Phone: (202) 296-5505 Email:

New Call-to-action

 Back to all posts

Micro-Purchase Threshold (MPT) vs. the Simplified Acquisition Threshold (SAT) Blog Feature
Stephanie Hagan

By: Stephanie Hagan on May 29th, 2024

Print/Save as PDF

Micro-Purchase Threshold (MPT) vs. the Simplified Acquisition Threshold (SAT)

Government | 6 Min Read

Whenever a government agency wants to acquire a product or service, it's not always as easy as clicking the "place order" button we're used to on e-commerce sites. Depending on the price threshold, they may be able to purchase from your GSA Schedule directly and use that easy button, or they will need to solicit information from several contractors before they decide on a purchase.

These ordering procedures are determined by the Micro-Purchase Threshold (MPT) and Simplified Acquisition Threshold (SAT). You can read all about these two terms in the Federal Acquisition Regulation (FAR), but as with any government document, it’s not always easy to follow.

The MPT and the SAT were established to reduce the administrative costs associated with a lengthy bid review and response process, maintaining fair allocation of government contracting funds. Let’s review the MPT vs. the SAT and what it means for GSA Schedule contractors. 

What is the Micro-Purchase Threshold (MPT)?

We like to view the Micro-Purchase Threshold as the federal government’s “smallest limit” set on purchases of commercial goods and services that do not require a competitive quotation process. Micro-Purchases can be made directly with the contractor if the Contracting Officer (CO) or appointed federal buyer considers the pricing to be reasonable.

The MPT is currently $10,000, meaning authorized buying agencies can purchase directly from the contractor without adhering to the more formal competitive processes when they are acquiring goods and services for $10,000 and below. 

In cases where the head of an agency determines the need for supplies or services to support a contingency operation, response to emergency or major disaster, or facilitate defense against cyber, nuclear, biological, chemical, or radiological attack, the MPT is $20,000 inside the U.S. and $35,000 outside the U.S.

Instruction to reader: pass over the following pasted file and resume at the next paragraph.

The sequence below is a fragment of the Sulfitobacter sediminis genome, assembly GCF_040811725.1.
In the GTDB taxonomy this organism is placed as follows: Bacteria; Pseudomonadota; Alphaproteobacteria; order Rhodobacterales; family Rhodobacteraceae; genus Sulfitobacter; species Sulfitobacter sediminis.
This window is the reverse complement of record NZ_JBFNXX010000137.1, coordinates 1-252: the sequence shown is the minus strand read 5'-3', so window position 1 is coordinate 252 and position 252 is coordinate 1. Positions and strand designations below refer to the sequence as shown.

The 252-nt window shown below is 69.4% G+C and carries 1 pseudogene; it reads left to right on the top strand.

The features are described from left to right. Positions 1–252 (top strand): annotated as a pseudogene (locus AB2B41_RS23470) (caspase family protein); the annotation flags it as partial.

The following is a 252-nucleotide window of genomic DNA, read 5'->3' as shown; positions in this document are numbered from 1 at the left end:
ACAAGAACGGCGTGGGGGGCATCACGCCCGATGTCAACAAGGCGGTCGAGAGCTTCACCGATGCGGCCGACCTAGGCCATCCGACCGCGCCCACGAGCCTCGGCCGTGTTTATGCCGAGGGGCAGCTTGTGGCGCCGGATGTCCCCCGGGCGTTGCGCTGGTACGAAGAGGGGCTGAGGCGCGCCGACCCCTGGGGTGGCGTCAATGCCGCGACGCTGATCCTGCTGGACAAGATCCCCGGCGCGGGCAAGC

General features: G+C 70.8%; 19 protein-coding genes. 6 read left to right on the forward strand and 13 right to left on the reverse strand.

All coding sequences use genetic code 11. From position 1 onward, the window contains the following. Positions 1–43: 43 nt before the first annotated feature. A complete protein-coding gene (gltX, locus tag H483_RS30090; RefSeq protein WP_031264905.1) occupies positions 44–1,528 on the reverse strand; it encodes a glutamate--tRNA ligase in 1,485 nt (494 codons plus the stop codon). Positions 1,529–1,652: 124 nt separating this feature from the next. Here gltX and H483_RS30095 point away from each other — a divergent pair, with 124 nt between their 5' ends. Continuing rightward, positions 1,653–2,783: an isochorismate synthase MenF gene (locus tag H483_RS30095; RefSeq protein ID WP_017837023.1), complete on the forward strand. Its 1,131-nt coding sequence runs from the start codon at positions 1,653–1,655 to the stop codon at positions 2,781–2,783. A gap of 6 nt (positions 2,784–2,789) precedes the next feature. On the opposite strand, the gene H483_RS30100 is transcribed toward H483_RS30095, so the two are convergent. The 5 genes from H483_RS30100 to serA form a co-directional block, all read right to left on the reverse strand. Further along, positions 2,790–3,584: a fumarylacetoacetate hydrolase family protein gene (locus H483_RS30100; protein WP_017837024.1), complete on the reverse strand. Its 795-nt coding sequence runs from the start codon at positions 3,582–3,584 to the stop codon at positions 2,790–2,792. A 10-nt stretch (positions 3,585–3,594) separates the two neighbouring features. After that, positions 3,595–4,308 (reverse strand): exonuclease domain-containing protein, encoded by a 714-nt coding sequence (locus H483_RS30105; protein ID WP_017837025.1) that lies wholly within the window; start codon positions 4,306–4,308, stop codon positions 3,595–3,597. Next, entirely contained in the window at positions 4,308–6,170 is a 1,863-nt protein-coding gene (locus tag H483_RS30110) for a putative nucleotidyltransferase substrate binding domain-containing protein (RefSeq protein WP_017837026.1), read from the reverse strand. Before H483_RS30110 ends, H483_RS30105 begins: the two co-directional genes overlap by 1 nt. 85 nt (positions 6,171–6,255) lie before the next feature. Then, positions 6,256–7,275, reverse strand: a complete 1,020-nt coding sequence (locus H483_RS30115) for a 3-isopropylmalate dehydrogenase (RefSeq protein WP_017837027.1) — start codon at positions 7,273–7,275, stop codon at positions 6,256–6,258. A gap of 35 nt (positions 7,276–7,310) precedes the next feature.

For more detail on ordering procedure language, you can check out Subpart 13.2 - Actions at or Below the Micro-Purchase Threshold. 

Using Government Purchase Cards (GPCs) for Micro-Purchases

Authorized government buyers make Micro-Purchases directly from companies using their government credit card. The Government Purchase Card (GPC) is the government’s version of a commercial credit card and it's issued to authorized government agency personnel for services and supplies. This is the preferred method to pay for micro-purchases. 

All GSA Schedule contractors are required to accept the GPC for purchases up to the Micro-Purchase Threshold. This makes it significantly easier for government agencies to quickly and efficiently acquire solutions that satisfy their needs. The use of a GPC to make purchases under the MPT is highly encouraged by the U.S. government to its employees.

Most purchase card orders will be under the Micro-Purchase level, however, some purchase card holders may have a spending limit above the MPT, so contractors are highly encouraged to accept GPC orders greater than the MPT as well.

What is the Simplified Acquisition Threshold (SAT)?

The Simplified Acquisition Threshold (SAT) has also experienced an increase in the past few years from $150,000 to $250,000 in an effort to provide relief for COVID-19. Much like the MPT, the SAT is established to streamline the government procurement process, however, purchases between the MPT and the SAT have additional elements in place that purchasing under the MPT do not.

For purchases between the MPT and the SAT (between $10,000 and $250,000), authorized government buyers need to follow Simplified Acquisition Procedures (SAP) and show reasonable consideration for supplies and services offered. Government buyers must: